There are signs the rise of new coronavirus cases has been “blunted” but it is too early to know if the country has passed the second peak of infections, public health officials say.
Scotland recorded 1,456 new Covid-19 cases into Tuesday but this figure is understood to include cases delayed over the weekend due to a laboratory issue, with the number registered on Sunday falling to an unexpected low of 316.
Official records show 993 cases were recorded on Monday, significantly lower than the high of 1,429 on Wednesday last week, or the 1,351 registered on Thursday and the 1,196 listed for Friday.
The possible slowing of infections comes at a crucial moment, with Nicola Sturgeon set to outline the first details of a new tiered framework on Wednesday.
The first minister’s announcement is expected to see the toughest present restrictions in the country, which shut down hospitality and social mixing for the central belt’s 3.4 million residents, rolled over for an extra week.
Scotland’s national clinical director, Professor Jason Leitch, said delays to testing data made it difficult to tell the overall trends and said it was tough to pick out what, if any, public health restrictions had slowed the spread of the virus.
Speaking at the Scottish Government’s daily coronavirus briefing on Tuesday, Professor Leitch said: “It would appear that 11 days into the restrictions in the central belt, the doubling time is not as it was.
“You’ll remember a few weeks ago we stood here and said the doubling time modelling suggested nine to 11 days.
“But we haven’t gone from 1,400 positive cases to 2,800 positive cases – that would have been double. So it would appear that we have blunted the acceleration.”
Professor Leitch said he does not know if the current phase of the virus has “peaked” because the situation has been made more complex by the weekend delays.
“I think people can be reassured that the sacrifices they are presently making are worth it and they will serve us well going forward,” he said. “But I cannot tell them that those sacrifices are over.”
Professor Leitch said the data around intensive care admissions is less encouraging, with 69 people in ICU, though he said the numbers are still within NHS capacity. A further 15 deaths were recorded into Tuesday.
Also during the briefing, Ms Sturgeon confirmed the new multi-level system of restrictions, which could see different measures implemented regionally and nationally, is not expected to come into force until November 2.
Her cabinet will discuss on Wednesday whether to roll over the central belt rules for another week until the new system takes effect but the first minister said it would “make sense” from a public health perspective to extend them.
The new framework will be voted on by MSPs next week when they return from recess and will be timed to align with the UK Government’s new furlough scheme.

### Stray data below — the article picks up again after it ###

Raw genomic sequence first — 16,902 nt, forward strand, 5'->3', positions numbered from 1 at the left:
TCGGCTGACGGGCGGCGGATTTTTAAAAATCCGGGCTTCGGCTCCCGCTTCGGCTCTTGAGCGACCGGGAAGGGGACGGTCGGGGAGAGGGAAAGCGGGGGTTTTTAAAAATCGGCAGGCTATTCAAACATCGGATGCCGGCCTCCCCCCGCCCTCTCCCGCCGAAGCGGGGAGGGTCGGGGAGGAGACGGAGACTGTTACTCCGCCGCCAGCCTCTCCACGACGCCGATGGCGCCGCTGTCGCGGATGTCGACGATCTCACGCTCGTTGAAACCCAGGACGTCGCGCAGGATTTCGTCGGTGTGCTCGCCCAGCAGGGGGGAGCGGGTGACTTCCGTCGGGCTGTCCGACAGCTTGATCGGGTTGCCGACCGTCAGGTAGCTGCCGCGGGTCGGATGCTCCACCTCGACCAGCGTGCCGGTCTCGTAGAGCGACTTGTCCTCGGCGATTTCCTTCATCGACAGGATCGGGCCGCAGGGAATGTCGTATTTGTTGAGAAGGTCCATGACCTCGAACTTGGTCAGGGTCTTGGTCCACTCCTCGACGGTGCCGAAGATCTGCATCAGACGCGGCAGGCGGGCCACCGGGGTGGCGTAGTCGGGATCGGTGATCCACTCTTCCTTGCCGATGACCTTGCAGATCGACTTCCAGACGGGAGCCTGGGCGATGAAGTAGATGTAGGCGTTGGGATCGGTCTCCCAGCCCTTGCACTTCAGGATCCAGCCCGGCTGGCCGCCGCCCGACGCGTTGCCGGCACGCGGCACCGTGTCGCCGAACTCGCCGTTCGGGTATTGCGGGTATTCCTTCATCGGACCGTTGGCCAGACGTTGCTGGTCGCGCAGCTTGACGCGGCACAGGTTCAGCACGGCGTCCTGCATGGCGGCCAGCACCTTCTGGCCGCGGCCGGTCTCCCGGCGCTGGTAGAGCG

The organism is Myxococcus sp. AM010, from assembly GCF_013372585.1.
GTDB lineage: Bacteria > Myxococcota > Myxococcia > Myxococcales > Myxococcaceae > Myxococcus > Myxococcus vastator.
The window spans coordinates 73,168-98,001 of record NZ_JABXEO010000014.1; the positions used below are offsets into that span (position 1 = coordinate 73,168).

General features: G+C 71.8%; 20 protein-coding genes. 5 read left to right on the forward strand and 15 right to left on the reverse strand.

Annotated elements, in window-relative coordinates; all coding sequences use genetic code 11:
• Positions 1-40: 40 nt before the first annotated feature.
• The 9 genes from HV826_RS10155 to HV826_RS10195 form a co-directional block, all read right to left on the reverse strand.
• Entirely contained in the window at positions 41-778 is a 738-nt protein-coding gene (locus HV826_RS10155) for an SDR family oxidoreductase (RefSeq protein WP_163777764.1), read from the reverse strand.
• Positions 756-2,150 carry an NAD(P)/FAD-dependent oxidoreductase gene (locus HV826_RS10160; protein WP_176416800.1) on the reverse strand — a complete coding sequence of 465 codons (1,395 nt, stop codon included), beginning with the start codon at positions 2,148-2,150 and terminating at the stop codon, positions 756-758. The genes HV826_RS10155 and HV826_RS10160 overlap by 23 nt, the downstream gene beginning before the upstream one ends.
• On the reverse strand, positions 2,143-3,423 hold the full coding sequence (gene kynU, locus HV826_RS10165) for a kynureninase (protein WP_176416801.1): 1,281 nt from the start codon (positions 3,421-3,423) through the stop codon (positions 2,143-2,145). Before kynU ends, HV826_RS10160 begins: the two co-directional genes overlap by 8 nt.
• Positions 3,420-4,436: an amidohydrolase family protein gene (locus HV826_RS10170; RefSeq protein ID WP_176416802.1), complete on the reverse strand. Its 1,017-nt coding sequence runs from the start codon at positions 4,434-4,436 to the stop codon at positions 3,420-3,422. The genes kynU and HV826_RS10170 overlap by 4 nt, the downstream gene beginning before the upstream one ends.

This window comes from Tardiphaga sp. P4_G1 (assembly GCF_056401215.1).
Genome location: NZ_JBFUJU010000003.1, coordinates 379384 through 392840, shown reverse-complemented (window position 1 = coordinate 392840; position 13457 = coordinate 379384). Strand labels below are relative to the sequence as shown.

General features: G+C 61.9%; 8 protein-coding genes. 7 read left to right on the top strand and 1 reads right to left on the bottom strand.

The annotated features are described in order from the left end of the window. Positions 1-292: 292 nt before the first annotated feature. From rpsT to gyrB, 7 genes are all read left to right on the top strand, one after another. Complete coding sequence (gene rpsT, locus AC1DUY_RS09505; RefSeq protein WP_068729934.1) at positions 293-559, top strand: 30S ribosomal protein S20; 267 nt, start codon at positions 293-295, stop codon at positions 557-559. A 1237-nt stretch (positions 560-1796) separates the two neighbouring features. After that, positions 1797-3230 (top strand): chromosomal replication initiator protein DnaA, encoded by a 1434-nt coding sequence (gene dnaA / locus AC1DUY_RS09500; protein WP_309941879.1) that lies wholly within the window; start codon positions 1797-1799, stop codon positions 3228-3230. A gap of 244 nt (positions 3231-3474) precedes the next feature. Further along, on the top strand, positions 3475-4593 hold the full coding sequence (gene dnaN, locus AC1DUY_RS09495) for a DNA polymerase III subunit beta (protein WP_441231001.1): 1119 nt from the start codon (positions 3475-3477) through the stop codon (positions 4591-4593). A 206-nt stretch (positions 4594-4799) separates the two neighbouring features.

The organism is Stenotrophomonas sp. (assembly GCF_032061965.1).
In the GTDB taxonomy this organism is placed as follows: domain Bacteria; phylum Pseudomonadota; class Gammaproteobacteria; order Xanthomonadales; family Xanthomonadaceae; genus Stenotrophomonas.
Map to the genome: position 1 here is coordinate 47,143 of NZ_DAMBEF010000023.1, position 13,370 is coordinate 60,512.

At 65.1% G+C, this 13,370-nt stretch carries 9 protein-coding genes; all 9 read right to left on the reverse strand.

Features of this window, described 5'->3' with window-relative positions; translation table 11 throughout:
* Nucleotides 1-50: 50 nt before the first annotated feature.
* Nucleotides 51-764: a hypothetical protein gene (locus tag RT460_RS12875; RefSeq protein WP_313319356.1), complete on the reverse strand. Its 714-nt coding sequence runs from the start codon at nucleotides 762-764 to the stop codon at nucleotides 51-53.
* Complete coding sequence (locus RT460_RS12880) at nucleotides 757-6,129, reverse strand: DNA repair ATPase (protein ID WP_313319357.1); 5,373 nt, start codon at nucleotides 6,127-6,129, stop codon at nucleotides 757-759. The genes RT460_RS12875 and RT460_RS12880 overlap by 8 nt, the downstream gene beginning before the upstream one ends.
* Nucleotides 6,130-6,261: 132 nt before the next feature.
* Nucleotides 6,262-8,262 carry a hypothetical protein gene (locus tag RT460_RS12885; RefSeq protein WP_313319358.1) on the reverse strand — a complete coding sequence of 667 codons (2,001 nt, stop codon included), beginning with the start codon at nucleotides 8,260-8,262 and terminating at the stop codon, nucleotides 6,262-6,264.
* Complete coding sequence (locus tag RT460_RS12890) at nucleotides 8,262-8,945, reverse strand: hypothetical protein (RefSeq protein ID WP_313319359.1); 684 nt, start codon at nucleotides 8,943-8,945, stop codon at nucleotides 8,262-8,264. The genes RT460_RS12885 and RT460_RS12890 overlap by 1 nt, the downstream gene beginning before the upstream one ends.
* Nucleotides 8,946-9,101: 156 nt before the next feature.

However, a leading expert in social psychology – and adviser to the Scottish Government – warned a similar tiered system already in place in England had represented “the worst of all worlds”.
St Andrews University’s Stephen Reicher told the All-Party Parliamentary Group on Coronavirus that the three-tiered approach south of the border was a “good idea in principle” if it provided clarity and equity.
But Professor Reicher, who is a member of Sage and the Scottish Government’s Covid-19 advisory group, warned there had been a lack of clarity over what criteria had been used to place areas in different tiers.
He said: “A tier system isn’t bad in and of itself, the way it’s been applied, I think, has been disastrous and is leading to political paralysis when we need action really quickly because infections are spiking.”
The UK Government has been locked in a row with local leaders in Greater Manchester for more than a week over whether the area should go into the highest tier of England’s alert system and what support should be made available.
Ms Sturgeon insisted she will have the final say on local restrictions in different parts of Scotland, stating “the buck for these difficult decisions stops here”.
The SNP leader said she would not “offload” decisions on alert levels to local authorities and said it was her “driving ambition” not to see a repeat of problems when the new multi-tier system is introduced in Scotland.
“We are asking people to do extraordinary things right now and it’s not fair for me and the government to try to offload those onto other people, be it local authorities or health boards,” she said.
“We have to consult and be as collaborative as possible. We will absolutely be engaging with local authorities. And as we take decisions about which levels apply in which parts of the country, we will want that to be collaborative.”
Ms Sturgeon said her government was “not in a position to get into standoffs over money” similar to the one seen in Greater Manchester and stressed the “finite resources” available to her as first minister.